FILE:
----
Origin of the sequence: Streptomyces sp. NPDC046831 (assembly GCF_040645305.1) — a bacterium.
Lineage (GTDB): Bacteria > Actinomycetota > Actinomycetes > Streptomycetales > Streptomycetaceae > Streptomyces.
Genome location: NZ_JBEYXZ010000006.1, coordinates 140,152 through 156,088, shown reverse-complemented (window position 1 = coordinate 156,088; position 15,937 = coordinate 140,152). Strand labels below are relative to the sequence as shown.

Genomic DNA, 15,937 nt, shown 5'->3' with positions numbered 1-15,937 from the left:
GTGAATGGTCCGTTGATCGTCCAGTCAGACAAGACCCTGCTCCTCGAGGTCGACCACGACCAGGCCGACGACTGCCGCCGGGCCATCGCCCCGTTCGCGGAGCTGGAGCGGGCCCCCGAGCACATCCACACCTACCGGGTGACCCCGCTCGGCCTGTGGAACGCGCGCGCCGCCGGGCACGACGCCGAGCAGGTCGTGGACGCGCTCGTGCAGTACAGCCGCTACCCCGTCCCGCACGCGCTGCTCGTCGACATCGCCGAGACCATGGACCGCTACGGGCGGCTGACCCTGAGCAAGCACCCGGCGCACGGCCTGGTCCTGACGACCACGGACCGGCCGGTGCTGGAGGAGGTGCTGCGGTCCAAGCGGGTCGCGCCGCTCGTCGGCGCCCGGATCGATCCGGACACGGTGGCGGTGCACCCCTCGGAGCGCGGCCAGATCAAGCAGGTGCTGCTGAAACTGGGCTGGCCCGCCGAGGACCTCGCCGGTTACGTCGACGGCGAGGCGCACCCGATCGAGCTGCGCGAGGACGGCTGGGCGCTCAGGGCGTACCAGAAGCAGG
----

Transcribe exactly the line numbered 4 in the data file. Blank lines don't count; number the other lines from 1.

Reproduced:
Genomic DNA, 15,937 nt, shown 5'->3' with positions numbered 1-15,937 from the left: